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June 2010

Chinese Drywall Causes Huge Mess

Liability Could Take Years to Resolve

The current controversy in Chinese drywall involves allegations that the United States imported toxic drywall from China during the construction boom between 2004 and 2007. Drywall is a common building material typically made of a layer of gypsum-based plaster pressed between two thick sheets of paper, then dried in a kiln. Homes with the defective drywall produce a hydrogen sulfide (rotten-egg) smell that grows worse with heat and humidity. Copper surfaces such as pipes, wiring, jewelry, and air conditioner coils corrode or turn black and powdery, a chemical process indicative of reaction with hydrogen sulfide.

The government estimates that more than 550 million pounds of Chinese drywall and associated building materials, enough to build approximately 64,000 homes, were imported from China to the United States between 2006 and late 2007. More than half of the Chinese drywall was used in Florida because the hurricanes that hit Florida from 2004 to 2005 created a high demand for construction and a shortage of American-made drywall. Most complaints have come from states in the Southeast, where a warm and humid climate seems to encourage the emissions. The Florida Department of Health has received more than 150 complaints statewide.

Florida homeowners have filed class action lawsuits against home builders, drywall suppliers, and a Chinese drywall manufacturer claiming respiratory tract infections, sinus problems, nosebleeds, and headaches. Scientists attribute these respiratory problems to the use of fly ash in the drywall, which degrades in the presence of heat and moisture. Laboratory tests of samples for volatile chemicals have identified emissions of carbon disulfide, carbonyl sulfide, and hydrogen sulfide in the Chinese drywall. Lab comparisons of Chinese and American-made drywall show significantly higher levels of pyrite, a sulfide mineral, in the Chinese drywall. This suggests that pyrite oxidation may be the source of the sulfur compounds released by Chinese drywall.

Florida legislators introduced a resolution to provide assistance to homeowners who moved out of their contaminated homes and into alternative housing. In addition, some homeowners are calling for the governor to declare a formal state of emergency to obtain federal funding from the Federal Emergency Management Administration. Even Florida's lieutenant governor is seeking damages in a private lawsuit of more than $75,000, interest, punitive damages, attorney's fees and reimbursement for repair and replacement costs. Many experts have provided remediation estimates as high as $100,000 for a single house.

The Federal Emergency Management Agency ("FEMA") has declined to get involved in the drywall crisis because the degradation of imported drywall does not constitute an emergency or major disaster incident. Instead, FEMA has requested the U.S. Consumer Product Safety Commission ("CPSC") and its partner agencies to develop a solution. The CPSC has received nearly 3,300 complaints about defective Chinese drywall. In early 2009, the CPSC launched a formal investigation of whether the Chinese drywall is toxic and to determine the extent of damage to homes. Warnings from government agencies note that the presence of defective drywall cannot be determined by testing a home's air or corrected by chemical sprays or ozone generators. So far, the CPSC has found no link between the drywall and serious health problems.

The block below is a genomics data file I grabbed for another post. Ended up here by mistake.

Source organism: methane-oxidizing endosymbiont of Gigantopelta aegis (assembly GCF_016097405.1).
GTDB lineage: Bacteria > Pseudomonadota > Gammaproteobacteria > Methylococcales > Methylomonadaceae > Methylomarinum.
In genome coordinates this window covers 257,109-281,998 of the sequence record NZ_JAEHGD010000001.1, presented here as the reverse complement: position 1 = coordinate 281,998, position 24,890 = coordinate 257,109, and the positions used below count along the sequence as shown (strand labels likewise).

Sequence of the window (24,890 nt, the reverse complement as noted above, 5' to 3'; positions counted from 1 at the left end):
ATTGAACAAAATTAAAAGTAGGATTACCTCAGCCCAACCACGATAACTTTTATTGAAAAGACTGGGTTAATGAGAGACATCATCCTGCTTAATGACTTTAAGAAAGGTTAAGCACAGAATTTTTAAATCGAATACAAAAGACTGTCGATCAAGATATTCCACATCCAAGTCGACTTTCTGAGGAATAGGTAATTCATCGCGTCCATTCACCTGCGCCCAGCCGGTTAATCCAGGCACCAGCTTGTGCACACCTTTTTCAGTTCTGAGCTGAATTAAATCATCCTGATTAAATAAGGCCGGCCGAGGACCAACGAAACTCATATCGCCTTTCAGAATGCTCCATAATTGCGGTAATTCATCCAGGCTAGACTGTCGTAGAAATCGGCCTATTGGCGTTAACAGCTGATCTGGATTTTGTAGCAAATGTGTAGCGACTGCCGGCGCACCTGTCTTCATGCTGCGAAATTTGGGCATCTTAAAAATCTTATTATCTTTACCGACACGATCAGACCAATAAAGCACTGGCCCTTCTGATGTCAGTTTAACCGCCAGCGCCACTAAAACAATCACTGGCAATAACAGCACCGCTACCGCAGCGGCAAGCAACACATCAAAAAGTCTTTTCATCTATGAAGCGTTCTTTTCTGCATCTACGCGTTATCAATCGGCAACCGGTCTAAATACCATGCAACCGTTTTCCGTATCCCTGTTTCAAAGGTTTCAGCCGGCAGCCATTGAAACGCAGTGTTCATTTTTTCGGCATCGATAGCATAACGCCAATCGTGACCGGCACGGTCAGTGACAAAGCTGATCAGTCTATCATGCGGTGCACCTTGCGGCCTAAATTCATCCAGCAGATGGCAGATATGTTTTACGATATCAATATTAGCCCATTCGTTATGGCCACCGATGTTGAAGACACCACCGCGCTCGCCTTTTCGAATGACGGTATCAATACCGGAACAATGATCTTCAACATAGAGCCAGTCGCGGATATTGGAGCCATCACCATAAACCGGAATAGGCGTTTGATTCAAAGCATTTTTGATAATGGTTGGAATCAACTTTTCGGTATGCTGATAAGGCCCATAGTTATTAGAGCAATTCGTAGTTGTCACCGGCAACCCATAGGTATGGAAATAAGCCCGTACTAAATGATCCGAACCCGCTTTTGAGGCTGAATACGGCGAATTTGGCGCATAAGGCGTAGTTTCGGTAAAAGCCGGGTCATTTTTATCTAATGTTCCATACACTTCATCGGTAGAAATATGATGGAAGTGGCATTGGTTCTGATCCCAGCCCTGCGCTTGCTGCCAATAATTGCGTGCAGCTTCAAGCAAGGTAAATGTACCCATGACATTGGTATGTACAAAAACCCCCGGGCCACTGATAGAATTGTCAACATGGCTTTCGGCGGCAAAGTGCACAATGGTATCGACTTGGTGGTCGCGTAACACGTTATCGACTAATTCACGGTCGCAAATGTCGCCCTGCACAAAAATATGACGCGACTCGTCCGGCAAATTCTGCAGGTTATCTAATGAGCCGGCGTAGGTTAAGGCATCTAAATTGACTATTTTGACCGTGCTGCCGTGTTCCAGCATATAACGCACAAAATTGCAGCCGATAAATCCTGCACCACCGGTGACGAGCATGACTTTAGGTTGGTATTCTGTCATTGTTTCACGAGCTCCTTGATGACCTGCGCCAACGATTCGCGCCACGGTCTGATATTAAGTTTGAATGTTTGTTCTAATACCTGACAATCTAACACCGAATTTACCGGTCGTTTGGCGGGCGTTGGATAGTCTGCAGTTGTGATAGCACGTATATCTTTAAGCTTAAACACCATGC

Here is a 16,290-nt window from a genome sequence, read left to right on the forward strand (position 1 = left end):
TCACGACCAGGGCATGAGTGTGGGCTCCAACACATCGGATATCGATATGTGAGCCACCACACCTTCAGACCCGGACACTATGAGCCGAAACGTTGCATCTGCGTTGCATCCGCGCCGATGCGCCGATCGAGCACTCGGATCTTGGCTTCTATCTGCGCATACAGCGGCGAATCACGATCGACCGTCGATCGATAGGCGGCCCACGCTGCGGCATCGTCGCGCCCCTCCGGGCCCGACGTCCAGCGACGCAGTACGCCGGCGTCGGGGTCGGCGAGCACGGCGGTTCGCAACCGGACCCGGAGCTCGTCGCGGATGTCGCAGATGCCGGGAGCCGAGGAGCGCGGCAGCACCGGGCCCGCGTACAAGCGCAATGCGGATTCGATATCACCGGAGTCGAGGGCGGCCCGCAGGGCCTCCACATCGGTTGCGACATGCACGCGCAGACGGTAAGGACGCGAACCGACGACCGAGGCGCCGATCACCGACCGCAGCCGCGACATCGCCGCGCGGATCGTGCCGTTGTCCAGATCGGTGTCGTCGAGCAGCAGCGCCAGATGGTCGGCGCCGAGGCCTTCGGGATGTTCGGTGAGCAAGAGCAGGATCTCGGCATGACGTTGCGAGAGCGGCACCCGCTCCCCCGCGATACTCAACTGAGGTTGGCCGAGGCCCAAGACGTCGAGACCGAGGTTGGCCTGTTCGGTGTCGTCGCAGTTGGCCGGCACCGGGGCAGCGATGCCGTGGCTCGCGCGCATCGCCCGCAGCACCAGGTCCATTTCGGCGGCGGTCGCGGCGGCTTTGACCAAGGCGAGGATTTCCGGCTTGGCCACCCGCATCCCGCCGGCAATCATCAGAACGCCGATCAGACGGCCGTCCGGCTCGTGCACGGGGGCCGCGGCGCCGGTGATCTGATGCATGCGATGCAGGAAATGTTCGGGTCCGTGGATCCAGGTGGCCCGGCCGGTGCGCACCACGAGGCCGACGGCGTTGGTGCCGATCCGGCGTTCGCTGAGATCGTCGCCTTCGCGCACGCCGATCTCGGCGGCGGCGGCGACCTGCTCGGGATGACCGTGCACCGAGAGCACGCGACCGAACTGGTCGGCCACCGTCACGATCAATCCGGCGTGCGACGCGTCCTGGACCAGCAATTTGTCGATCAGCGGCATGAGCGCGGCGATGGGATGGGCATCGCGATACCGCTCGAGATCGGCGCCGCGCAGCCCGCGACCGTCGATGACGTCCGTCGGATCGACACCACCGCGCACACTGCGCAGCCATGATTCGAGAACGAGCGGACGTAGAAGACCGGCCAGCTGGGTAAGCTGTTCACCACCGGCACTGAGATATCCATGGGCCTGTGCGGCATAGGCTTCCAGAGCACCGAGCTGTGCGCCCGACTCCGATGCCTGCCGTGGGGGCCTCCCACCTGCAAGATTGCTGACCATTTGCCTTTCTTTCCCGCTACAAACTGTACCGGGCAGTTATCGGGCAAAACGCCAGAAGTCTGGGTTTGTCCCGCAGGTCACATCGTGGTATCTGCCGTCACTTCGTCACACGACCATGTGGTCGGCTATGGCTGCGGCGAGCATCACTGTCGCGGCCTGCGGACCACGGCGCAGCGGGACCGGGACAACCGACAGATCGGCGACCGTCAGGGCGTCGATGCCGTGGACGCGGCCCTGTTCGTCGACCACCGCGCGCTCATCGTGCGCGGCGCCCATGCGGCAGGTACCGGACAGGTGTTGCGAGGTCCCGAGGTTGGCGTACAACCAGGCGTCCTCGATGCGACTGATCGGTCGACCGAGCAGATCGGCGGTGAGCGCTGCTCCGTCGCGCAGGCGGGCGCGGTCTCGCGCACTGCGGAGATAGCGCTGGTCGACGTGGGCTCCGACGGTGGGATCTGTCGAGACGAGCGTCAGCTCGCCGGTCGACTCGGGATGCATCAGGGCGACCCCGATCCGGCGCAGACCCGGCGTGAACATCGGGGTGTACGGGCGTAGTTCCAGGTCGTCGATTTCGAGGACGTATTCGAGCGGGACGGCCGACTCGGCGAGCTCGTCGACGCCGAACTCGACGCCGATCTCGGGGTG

In May 2009, the U.S. House of Representatives passed an amendment to the Mortgage Reform and Predatory Lending Act that requires the Department of Housing and Urban Development ("HUD") to study the effects of tainted Chinese drywall on foreclosures and the availability of property insurance. On November 23, 2009, the federal government released a report that stated a "strong association" between problematic imported Chinese drywall and corrosion of pipes and wires.

Legal battles are currently being waged to determine the nature of repairs necessary to remediate the defective drywall and the liability of those involved in manufacturing, distributing and installing the drywall. In America's first jury trial, a Florida couple was awarded $2.4 million in damages for defective wallboard that included damages for loss of enjoyment of their new $1.6 million dream house. New home sellers, American businesses that distribute Chinese drywall, contractors and real estate agents may consider whether they need to disclose the presence of Chinese drywall in the products they sell. Chinese drywall manufacturers may be out of harm's way because plaintiffs would have to serve the Chinese company via the Hague Convention, then establish that the Chinese company had sufficient minimum contacts with the forum state to support a court's personal jurisdiction over the foreign company. Meanwhile, plaintiffs' lawyers say they are considering action against U.S. investment bankers who financed the Chinese companies. However, a determination and allocation of liability and damages will not occur overnight. It could take years before the legal system resolves the myriad scientific, legal and health issues raised by the allegedly toxic Chinese drywall.

Environmental/Toxic Tort

Environmental/Toxic Tort